Alertacall give the option of a call with your team members or take the customer through multiple choice questions with intuitive icons to select.


    Keep customers informed


    Through the use of text and picture messages which you can send to individuals, groups or areas you define. These can also be made to ‘popup’ when the OKEachDay button is pressed.


    Check rent, pay bills and self-service


    By integrating your own self-service portal or app on to our touchscreen, instantly boosting your digital engagement aspirations.


    Listen and learn about your customer’s needs


    By broadcasting surveys with multiple choice questions. Customers can be prompted to complete a survey after pressing the OKEachDay button





    Alertacall product visual


    Here is an image of the alertacall product. This image should give you a tangible look at the product and the layout prospective clients can expect

    For more information on Housing Proactive and how Support Solutions UK can assist you with its funding please contact us.









    Want to subscribe to our future briefings?


    If you want to subscribe to our future briefings, please e-mail and we will add you to the briefing list.

    Our briefings are ‘FREE’ and we currently have close to 1400 people signed up

    We will be back in December with another briefing.


    Thanks for Reading                                                                   

    The Support Solutions UK Team


    January 19, 2024 by Lee Hutton Categories:

    Latest Briefing

    Customer endorsement

    Social Rent –7% restriction on rent increases for social housing tenancies in 2023


    Here at Support Solutions UK, we like to keep our followers and clients up to date with latest industry news.  Our December briefing takes a look at Social Rent and the Regulator's recent decision to apply a 7% restriction on rent increases for social housing tenancies in 2023. Importantly supported housing is exempt from the 7% rent increase and can still apply CPI + 1%, which is 11.1% in total.


    What is Social Rent and how does it work?

    Around four million families live in the social rented sector. This is almost one-fifth of households in England. Social housing is provided by either housing associations (not-for-profit organisations that own, let, and manage rented housing) or the local council.

    As a social tenant, you rent your home from the housing association or council, who act as the landlord. Social housing aims to be more affordable than private renting and provide a more secure, long-term tenancy.

    Social homes are the only type of housing where rents are linked to local incomes, making these the most affordable homes in most areas across the country.

    Rents for social homes are significantly lower than private rents. Rent increases are also limited by the government, which means homes should stay affordable long-term so people aren’t priced out of their communities by rising rents.

    Social housing should be there for anyone who needs it. At present, the law states who is entitled to social housing and should get preference on the waiting list. But councils have lots of flexibility on who qualifies locally and social landlords can refuse to let to people if they so choose.

    People in social housing usually have secure tenancies, giving them greater protection from eviction and enhanced rights compared to those renting privately. They provide the foundation people need to get on in life, meaning families can put down roots, plan for the future and make their house a home.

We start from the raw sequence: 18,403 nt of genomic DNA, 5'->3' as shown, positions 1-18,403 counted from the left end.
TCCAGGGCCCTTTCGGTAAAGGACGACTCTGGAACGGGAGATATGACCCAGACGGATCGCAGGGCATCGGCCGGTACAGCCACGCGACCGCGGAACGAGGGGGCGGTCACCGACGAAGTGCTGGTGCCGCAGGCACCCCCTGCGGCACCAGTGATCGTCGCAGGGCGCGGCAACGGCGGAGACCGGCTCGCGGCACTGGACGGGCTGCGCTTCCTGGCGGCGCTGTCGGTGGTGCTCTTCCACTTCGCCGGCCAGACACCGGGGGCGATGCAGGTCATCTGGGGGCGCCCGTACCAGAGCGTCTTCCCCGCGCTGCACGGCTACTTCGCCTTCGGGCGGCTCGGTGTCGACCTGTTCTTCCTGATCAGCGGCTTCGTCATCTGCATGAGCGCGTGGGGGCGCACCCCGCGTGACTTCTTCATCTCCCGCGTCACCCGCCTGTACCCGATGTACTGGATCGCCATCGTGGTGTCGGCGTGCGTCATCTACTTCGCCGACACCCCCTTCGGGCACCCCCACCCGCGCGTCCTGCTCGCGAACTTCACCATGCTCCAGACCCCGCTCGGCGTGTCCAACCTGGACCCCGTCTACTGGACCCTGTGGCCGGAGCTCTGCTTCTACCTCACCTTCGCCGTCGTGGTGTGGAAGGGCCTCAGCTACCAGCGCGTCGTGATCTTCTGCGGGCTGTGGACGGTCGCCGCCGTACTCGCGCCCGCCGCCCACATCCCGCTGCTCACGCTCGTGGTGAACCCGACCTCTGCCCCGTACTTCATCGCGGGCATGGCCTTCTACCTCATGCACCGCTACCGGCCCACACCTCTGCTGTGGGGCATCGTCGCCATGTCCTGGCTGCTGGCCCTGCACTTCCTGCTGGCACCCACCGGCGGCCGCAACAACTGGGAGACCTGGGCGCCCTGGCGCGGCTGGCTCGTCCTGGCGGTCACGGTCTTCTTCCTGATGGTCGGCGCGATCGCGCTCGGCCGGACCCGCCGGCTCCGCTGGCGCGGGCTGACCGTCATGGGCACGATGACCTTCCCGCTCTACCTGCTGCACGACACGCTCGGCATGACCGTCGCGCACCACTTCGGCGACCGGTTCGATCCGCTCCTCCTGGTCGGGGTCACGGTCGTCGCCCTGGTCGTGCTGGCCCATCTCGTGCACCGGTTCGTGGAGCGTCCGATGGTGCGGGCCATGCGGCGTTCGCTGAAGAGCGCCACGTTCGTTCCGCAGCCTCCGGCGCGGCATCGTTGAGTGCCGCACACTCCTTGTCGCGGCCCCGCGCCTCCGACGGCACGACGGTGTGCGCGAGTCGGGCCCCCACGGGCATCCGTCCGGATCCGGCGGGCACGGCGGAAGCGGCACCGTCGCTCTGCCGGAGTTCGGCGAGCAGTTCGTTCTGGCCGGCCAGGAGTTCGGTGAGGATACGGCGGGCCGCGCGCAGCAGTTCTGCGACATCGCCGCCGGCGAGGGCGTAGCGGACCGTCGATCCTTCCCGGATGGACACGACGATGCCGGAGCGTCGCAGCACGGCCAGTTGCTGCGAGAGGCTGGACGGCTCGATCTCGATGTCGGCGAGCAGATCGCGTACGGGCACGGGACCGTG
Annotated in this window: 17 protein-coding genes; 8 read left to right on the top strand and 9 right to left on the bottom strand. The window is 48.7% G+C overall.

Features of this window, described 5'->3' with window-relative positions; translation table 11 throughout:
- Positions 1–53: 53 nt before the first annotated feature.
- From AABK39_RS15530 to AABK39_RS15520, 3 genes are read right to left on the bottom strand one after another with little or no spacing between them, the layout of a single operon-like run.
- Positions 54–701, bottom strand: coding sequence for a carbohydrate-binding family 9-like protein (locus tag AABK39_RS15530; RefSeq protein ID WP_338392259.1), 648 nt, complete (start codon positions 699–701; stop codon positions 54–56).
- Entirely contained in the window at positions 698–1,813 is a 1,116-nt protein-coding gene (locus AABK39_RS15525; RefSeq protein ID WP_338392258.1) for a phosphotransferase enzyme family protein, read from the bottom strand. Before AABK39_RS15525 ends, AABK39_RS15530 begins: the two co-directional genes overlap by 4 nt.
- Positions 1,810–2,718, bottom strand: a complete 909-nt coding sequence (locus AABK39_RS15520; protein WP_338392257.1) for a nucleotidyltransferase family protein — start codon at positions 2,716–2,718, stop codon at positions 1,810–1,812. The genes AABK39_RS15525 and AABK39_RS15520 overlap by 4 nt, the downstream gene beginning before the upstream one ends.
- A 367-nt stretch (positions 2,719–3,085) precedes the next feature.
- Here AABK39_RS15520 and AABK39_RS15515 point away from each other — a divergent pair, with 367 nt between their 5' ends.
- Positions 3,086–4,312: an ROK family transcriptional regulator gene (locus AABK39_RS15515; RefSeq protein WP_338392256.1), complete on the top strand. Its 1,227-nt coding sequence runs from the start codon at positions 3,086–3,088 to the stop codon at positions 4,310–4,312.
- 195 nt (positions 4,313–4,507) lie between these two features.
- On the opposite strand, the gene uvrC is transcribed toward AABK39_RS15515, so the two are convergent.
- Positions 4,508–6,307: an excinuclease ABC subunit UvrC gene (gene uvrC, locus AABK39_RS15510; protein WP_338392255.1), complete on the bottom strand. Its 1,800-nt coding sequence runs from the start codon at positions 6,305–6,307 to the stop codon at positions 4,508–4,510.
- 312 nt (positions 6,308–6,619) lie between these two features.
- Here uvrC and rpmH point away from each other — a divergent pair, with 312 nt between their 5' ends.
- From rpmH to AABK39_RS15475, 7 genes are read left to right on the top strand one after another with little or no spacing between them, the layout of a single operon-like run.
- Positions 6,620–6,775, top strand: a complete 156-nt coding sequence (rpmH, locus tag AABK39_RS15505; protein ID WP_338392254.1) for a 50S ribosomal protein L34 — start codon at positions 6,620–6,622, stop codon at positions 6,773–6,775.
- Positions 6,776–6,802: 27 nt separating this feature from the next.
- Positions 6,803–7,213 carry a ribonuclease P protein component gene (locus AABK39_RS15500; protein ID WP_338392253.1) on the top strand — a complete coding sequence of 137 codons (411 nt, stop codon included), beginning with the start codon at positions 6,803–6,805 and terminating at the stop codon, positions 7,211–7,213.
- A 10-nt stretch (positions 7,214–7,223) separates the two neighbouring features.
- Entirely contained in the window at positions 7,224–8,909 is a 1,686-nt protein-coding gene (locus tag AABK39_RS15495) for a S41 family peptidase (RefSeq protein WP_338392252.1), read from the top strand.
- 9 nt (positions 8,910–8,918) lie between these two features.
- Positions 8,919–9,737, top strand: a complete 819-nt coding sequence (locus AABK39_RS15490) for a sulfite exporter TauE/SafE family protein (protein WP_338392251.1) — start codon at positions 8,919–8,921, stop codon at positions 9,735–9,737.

How is Social Rent set? 

    In 2019, the government set a rent policy for social housing that would permit rents to increase by up to CPI plus 1 percentage point (‘CPI+1%’) per annum, and made clear its intention to leave this policy in place until 2025. We are however living through exceptional times and when the current rent policy was set in 2019, inflation was forecast to be around 2% in 2022 and 2023.

    In July 2022, CPI was 10.1%. If CPI remained at or above this level in September, this would permit social housing rent increases from 1 April 2023 to 31 March 2024 of 11.1% or more. This is much higher than expected rate of inflation and is already placing considerable pressure on many households, including those living in social housing.

    Registered Providers of social housing (‘Registered Providers’) were obviously concerned about these pressures on their residents and came together on how the sector should respond.

    In the face of these exceptional challenges, the government thought that there was a strong case for making a temporary amendment to the CPI+1% policy for 2023/24 in order to provide a backstop of protection for social housing tenants from significant nominal-terms rent increases.

    The government decided to consult on a new Direction from the Secretary of State to the Regulator of Social Housing (‘the Regulator’) on social housing rents. This Direction would operate alongside the Direction on the Rent Standard 2019 issued on 26 February 2019 (‘the 2019 Direction’).

    The intention of this new Direction would require the Regulator to amend its Rent Standard so that the current CPI+1% limit on annual rent increases would be subject to a ceiling from 1 April 2023 to 31 March 2024. Registered Provider is allowed to implement. Registered Providers would be permitted to increase rents by 5% or CPI+1%, whichever is the lower. However, within this consultation, we are seeking views on 3%, 5% and 7% as ceiling options, and we are also

    7% Social Rent Cap 2023/24

    The Department for Levelling Up, Housing and Communities (DLUHC) had floated that social rent increases could be capped as low as 3%, however, setting the rent cap at 7% will come as a huge relief to registered providers and prevents a potentially apocalyptic scenario for some.

    Quick Contact